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1594900&query_hl=1&itool=pubmed_DocSum

Safety, Hazards, Physiology
Accumulation of germanium in the tissues of a long-term user of germanium preparation died of acute renal failure.  J Toxicol Sci. 1985 Nov;10(4):333-41.

Nagata N, Yoneyama T, Yanagida K, Ushio K, Yanagihara S, Matsubara O, Eishi Y.

Acute renal failure developed in a patient accompanied by systemic manifestations such as myopathy and skin rash. The patient, a middle aged house wife, had been taking 600 mg of germanium (Ge) preparation daily for 18 months as an elixir. The main component of the preparation was GeO2 and some organic compound was also present. Histological study of the kidney post mortem showed foamy cell transformation of glomerular epithelia, degeneration of tubular epithelia with red blood cell casts and urate crystals, and a mild proliferation of mesangial matrix. Analysis of the tissue content of Ge, prompted by her history, revealed an increased accumulation of the metal. As compared to a non-user died of liver cirrhosis, the concentration of the metal was higher particularly in the spleen (183X), thyroid gland (175X), psoas muscle (93X), jejunum (76X), and renal cortex (69X). So far, neither accumulation of Ge in humal tissue nor systemic toxicity of the Ge in human has been reported. The relevance of massive accumulation of Ge to the renal failure as well as to other systemic manifestations the patient presented remains to be clarified. PMID: 3831368 [PubMed - indexed for MEDLINE]

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3831368&query_hl=1&itool=pubmed_DocSum

Safety, Hazards, Physiology
Abuse of Germanium Associated With Fatal Lactic Acidosis

Nephron  1992; 62:351-356

Germanium compounds are marketed as nonprescription drugs in Europe and are recommended by the suppliers for AIDS and metastic cancer disease.  We observed a patient with nonmetastactic breast cancer who died because of severe lactic acidosis (plasma lactate concentration = 27 mmol /l) after ingestion of 25 g of elemental germanium over a 2-months period. Renal failure and hepatotoxicity had newly developed during germanium intake. Postmortem examination revealed severe hydropic vacuolation of tubule cells and the presence of inclusion bodies predominately in straight proximal tubule cells with normal appearance of renal interstitium and glomeruli. The liver showed panlobular steatosis.Urnine, blood and tissue (kidney, liver, muscle, pancreas) levels of germanium were high.  Lactic acidosis may have been caused by the combined, germanium-Induced renal and hepatic failure (underutilization), but it remains to be seen Whether germanium can affect lactate production and/or metabolism directly.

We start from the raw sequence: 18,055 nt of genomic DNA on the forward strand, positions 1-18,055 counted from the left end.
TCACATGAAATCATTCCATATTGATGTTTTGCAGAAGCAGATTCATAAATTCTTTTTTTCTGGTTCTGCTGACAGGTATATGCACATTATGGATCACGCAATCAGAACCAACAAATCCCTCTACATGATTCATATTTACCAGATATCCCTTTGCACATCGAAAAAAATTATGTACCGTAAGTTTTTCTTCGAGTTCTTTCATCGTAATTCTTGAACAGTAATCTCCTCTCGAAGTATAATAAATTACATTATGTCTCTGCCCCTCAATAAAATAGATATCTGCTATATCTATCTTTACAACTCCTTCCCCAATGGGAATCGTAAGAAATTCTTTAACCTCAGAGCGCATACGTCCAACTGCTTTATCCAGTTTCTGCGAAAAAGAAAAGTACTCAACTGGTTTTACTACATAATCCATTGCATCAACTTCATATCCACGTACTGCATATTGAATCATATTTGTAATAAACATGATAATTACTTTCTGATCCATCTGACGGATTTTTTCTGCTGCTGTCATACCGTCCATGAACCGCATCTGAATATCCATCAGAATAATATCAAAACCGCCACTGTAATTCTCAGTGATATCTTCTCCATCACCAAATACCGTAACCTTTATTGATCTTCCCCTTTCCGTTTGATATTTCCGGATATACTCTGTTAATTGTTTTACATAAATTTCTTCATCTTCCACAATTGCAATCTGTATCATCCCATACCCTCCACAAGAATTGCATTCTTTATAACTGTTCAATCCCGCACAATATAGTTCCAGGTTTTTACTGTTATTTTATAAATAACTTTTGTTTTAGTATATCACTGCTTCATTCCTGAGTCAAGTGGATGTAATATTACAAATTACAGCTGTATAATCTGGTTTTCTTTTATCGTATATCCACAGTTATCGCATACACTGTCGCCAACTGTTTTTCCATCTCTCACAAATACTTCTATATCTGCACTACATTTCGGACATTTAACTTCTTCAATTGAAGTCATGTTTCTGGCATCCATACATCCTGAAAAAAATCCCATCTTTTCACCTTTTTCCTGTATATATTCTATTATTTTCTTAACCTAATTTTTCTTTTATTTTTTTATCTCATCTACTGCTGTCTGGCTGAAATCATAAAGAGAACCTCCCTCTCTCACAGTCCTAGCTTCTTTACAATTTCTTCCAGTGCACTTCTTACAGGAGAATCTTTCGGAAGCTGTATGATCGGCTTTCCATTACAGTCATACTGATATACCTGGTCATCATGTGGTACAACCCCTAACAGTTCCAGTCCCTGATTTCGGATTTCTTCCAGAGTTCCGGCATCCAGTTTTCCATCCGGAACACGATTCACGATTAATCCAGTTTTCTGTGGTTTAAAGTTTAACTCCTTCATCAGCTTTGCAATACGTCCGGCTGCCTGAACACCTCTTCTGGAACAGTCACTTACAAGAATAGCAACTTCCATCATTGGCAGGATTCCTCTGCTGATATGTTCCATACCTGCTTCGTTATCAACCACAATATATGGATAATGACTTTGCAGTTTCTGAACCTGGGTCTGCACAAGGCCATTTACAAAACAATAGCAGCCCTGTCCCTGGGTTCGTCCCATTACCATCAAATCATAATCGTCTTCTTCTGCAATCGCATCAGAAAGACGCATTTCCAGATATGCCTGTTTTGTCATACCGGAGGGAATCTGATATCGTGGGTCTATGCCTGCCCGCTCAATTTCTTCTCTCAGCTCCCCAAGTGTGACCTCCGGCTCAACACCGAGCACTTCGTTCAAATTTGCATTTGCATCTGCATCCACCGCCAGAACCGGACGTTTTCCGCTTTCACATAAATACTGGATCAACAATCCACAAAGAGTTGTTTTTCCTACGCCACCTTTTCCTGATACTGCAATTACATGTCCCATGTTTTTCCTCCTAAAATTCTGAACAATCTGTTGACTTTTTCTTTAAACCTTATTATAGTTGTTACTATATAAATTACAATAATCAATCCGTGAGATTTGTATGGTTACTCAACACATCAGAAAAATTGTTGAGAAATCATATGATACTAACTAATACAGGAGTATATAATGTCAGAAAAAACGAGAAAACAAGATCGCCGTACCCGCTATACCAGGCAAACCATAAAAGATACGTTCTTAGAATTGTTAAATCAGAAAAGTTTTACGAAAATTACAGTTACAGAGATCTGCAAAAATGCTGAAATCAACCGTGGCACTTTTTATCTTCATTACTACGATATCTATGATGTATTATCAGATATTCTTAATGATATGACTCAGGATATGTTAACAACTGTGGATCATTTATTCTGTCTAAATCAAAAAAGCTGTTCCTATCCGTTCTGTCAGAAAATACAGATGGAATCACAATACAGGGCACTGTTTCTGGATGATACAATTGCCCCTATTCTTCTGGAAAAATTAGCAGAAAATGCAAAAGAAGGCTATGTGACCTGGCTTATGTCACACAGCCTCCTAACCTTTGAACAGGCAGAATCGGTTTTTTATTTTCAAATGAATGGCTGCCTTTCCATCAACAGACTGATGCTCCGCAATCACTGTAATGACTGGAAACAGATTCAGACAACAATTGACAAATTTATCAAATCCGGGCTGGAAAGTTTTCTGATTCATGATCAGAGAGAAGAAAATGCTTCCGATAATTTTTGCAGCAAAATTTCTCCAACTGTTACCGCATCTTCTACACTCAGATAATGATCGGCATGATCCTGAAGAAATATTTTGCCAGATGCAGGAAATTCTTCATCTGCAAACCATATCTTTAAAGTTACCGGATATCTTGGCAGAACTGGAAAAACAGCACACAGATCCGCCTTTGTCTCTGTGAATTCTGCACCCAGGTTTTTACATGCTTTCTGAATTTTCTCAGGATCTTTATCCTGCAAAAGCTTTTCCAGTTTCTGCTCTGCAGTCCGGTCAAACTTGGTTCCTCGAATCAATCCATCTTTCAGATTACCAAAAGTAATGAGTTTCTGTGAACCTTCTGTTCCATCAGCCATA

Safety, Hazards, Physiology
Tubulointerstitial nephropathy persisting 20 months after discontinuation of chronic intake of germanium lactate citrate. Am J Kidney Dis. 1993 May;21(5):548-52.

Hess B, Raisin J, Zimmermann A, Horber F, Bajo S, Wyttenbach A, Jaeger P.

Policlinic of Medicine, University Hospital, Berne, Switzerland.

Two young human immunodeficiency virus (HIV)-infected patients, a 25-year-old woman and a 26-year-old man, consumed large amounts of germanium lactate citrate 18% as an "immunostimulant" for 9 months. The woman, who had stage II HIV infection, developed severe renal dysfunction (creatinine clearance, 7 mL/min/1.73 m2) and slight proteinuria (0.28 g/d) after ingesting 260 g germanium lactate citrate 18%. Hepatomegaly with liver dysfunction (SGOT, 102 U/L; gamma-glutamyl transferase (GT), 159 U/L) and lactic acidosis (plasma lactate, 7.3 mmol/L) developed simultaneously. Renal biopsy revealed tubulointerstitial nephropathy with vacuolar cell degeneration and periodic acid-Schiff-positive intracellular deposits mainly in distal tubules. Liver biopsy disclosed severe hepatic steatosis; liver function tests returned to normal within 5 weeks. Since renal failure persisted for 2 years after ingestion of germanium (creatinine clearance, 14 mL/min/1.73 m2; proteinuria, 0.84 g/d), a second renal biopsy was performed, which showed marked but focal distal tubular atrophy and slight interstitial fibrosis. The male patient, who had stage III HIV infection, had ingested the same compound; he presented with a creatinine clearance of 43 mL/min/m2 and proteinuria of 0.36 g/d. Renal biopsy disclosed tubulointerstitial changes similar to those found in the female patient. After 9 months off germanium, creatinine clearance remained unchanged. Neutron activation analysis of all biopsy specimens in both cases documented germanium concentrations 10 to 70 times normal in renal tissue and 140 times normal in liver tissue. PMID: 8488824 [PubMed - indexed for MEDLINE]